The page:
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A speaker (L/R/C) with the following spec:


200 watts continuous power , SPL 114 dB (Anechoic) - 118 dB (typical room), Sensitivity: 94 dB/2.83V/m



Is it loud enough to be used as home theater front speakers (L/R/C)?

Thanks in Advance
 

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A speaker (L/R/C) with the following spec:





200 watts continuous power , SPL 114 dB (Anechoic) - 118 dB (typical room), Sensitivity: 94 dB/2.83V/m







Is it loud enough to be used as home theater front speakers (L/R/C)?



Thanks in Advance


Lol, yes. You could drive that speaker to reference levels with a cell phone!
What is the speaker? 114db seems a little dubious. Or maybe doobie-us?
 

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Lol, yes. You could drive that speaker to reference levels with a cell phone!
What is the speaker? 114db seems a little dubious. Or maybe doobie-us?
A friend of mine is planning on purchasing it. It is an omni directional from Germany.

The amp power is no problem. I was wondering with only a continuous power of 200 Watts. Is that loud enough for a home theater setup?

Why is 114 dB SPL dubious?
 

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A friend of mine is planning on purchasing it. It is an omni directional from Germany.



The amp power is no problem. I was wondering with only a continuous power of 200 Watts. Is that loud enough for a home theater setup?



Why is 114 dB SPL dubious?


Well the reason I said that is 114 seems very high. Maybe for a pro speaker, but still I think that’s a big claim is all.
And normally, wattage ratings are not expressed as continuous, but more like peak, and are a melting point. 200 watts is a lot, and coupled with the 114db rating, I’m guessing it’s a pro speaker. So, yes, it will definitely go loud enough. But also, what is the room size, low end roll off, using subwoofers etc... In a living room, for example, you wouldn’t want a PA or pro speaker since the directivity would likely be suited to a large auditorium with a large audience a speaker made for home use with a smaller space and less(maybe only 1 lol) people.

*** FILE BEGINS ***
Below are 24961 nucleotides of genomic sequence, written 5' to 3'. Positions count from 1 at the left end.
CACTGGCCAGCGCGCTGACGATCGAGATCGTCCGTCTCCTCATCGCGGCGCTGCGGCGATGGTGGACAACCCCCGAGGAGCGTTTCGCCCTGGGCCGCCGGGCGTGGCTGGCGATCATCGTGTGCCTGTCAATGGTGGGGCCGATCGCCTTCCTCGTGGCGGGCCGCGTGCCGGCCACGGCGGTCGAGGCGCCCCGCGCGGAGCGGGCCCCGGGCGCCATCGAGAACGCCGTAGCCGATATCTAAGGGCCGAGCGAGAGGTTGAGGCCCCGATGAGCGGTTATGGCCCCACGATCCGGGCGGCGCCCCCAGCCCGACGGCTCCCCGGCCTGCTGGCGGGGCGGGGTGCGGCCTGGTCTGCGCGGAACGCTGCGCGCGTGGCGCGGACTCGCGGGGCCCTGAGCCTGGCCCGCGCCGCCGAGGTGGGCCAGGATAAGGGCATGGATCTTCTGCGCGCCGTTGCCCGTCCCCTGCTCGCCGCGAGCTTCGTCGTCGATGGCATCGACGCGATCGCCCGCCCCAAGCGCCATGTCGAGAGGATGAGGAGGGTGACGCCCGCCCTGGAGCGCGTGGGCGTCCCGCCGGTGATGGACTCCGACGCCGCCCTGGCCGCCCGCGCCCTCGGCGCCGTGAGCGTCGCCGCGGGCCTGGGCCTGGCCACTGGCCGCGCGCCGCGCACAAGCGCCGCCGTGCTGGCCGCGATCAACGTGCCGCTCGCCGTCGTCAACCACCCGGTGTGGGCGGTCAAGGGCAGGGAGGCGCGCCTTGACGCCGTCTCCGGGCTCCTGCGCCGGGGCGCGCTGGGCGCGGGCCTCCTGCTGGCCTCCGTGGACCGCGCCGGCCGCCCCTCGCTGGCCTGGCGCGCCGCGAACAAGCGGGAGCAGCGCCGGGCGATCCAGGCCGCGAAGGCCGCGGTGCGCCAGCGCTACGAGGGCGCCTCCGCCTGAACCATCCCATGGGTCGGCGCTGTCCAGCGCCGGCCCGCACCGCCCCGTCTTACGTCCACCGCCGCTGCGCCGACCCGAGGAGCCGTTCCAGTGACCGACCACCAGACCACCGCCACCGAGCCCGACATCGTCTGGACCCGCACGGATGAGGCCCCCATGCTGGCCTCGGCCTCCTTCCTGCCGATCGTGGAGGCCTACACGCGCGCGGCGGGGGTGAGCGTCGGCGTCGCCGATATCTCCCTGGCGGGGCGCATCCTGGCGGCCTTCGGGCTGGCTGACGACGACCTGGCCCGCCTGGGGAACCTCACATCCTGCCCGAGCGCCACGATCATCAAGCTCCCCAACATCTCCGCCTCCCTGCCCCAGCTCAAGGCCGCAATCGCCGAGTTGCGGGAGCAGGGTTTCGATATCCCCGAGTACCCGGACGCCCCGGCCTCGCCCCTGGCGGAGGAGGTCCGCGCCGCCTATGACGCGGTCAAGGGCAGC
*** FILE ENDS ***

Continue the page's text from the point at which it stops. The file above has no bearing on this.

So what is this speaker?
 

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Well the reason I said that is 114 seems very high. Maybe for a pro speaker, but still I think that’s a big claim is all.
And normally, wattage ratings are not expressed as continuous, but more like peak, and are a melting point. 200 watts is a lot, and coupled with the 114db rating, I’m guessing it’s a pro speaker. So, yes, it will definitely go loud enough. But also, what is the room size, low end roll off, using subwoofers etc... In a living room, for example, you wouldn’t want a PA or pro speaker since the directivity would likely be suited to a large auditorium with a large audience a speaker made for home use with a smaller space and less(maybe only 1 lol) people.
So what is this speaker?
I asked him.
It is an omnidirectional speaker from Hungary called Bayz.
He wants to use it for music and movie.
I thought it was good enough for music, but was not sure for movies.
 

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Wow, I just looked up Bayz speakers. I couldn’t find pricing, but if nothing else they are gorgeous. Works of art.
 

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That is likely the most unique speaker I have ever seen. I don't know how that arrangement would sound, but for sure they are a conversation piece.

Why is 114 dB SPL dubious?
Because saying "114dB anechoic" leaves out a lot of information. How close was the microphone? What was the distortion measurement at that volume? Was it a single frequency or a range, and if it was a range what was it? 114dB is about as loud as a steel mill so for anything less than a short period of time you will likely damage hearing, so yes it is loud. For a pair of speakers to reach that level with clean output would take some serious engineering, and would probably require more drivers then that system has. It's not impossible, but it is improbable.
 

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Although the real power bandwidth of the speaker is not given, it much depends on your room and how far away from the speaker.
It could be weak at lower frequencies even though you have the wattage rating which is really referring to the voice coil capacity before it heats.
Bass management might be necessary.
Dolby Atmos is specified at a 79dB SPL set level with 20 dB of headroom.
Maxed at a peak of 99dB at the listening position.
The 94dB sensitivity is at 1 meter from the speaker.
It is likely your listening position is at least 2 to 4 times that distance.
The room does support some power bandwidth again depending on your room and speaker positions.
If in fee air the inverse square law is -6dB for every doubling of the distance.
Let's assume 4 meters away it will be -12dB.
In order to meet spec you will need a speaker that is capable throughout a decent peak power bandwidth of 111dB.
 
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